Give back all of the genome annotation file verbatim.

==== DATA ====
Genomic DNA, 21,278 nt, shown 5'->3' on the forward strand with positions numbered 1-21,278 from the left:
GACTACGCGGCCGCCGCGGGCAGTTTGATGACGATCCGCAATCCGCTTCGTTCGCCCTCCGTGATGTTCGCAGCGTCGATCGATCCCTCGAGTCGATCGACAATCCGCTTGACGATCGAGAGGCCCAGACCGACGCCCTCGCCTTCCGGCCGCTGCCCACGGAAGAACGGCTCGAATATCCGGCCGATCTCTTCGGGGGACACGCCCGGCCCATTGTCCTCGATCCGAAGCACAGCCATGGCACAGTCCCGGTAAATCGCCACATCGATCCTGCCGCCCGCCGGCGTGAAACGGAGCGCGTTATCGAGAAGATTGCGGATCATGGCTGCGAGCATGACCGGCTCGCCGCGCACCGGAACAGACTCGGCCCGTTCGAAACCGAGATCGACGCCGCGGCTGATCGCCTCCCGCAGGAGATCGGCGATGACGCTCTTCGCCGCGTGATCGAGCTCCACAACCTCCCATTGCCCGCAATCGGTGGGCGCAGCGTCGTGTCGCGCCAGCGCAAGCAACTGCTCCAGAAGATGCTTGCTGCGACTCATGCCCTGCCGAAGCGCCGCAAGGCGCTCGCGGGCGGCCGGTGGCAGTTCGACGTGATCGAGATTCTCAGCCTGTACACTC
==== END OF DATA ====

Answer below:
Genomic DNA, 21,278 nt, shown 5'->3' on the forward strand with positions numbered 1-21,278 from the left:
GACTACGCGGCCGCCGCGGGCAGTTTGATGACGATCCGCAATCCGCTTCGTTCGCCCTCCGTGATGTTCGCAGCGTCGATCGATCCCTCGAGTCGATCGACAATCCGCTTGACGATCGAGAGGCCCAGACCGACGCCCTCGCCTTCCGGCCGCTGCCCACGGAAGAACGGCTCGAATATCCGGCCGATCTCTTCGGGGGACACGCCCGGCCCATTGTCCTCGATCCGAAGCACAGCCATGGCACAGTCCCGGTAAATCGCCACATCGATCCTGCCGCCCGCCGGCGTGAAACGGAGCGCGTTATCGAGAAGATTGCGGATCATGGCTGCGAGCATGACCGGCTCGCCGCGCACCGGAACAGACTCGGCCCGTTCGAAACCGAGATCGACGCCGCGGCTGATCGCCTCCCGCAGGAGATCGGCGATGACGCTCTTCGCCGCGTGATCGAGCTCCACAACCTCCCATTGCCCGCAATCGGTGGGCGCAGCGTCGTGTCGCGCCAGCGCAAGCAACTGCTCCAGAAGATGCTTGCTGCGACTCATGCCCTGCCGAAGCGCCGCAAGGCGCTCGCGGGCGGCCGGTGGCAGTTCGACGTGATCGAGATTCTCAGCCTGTACACTC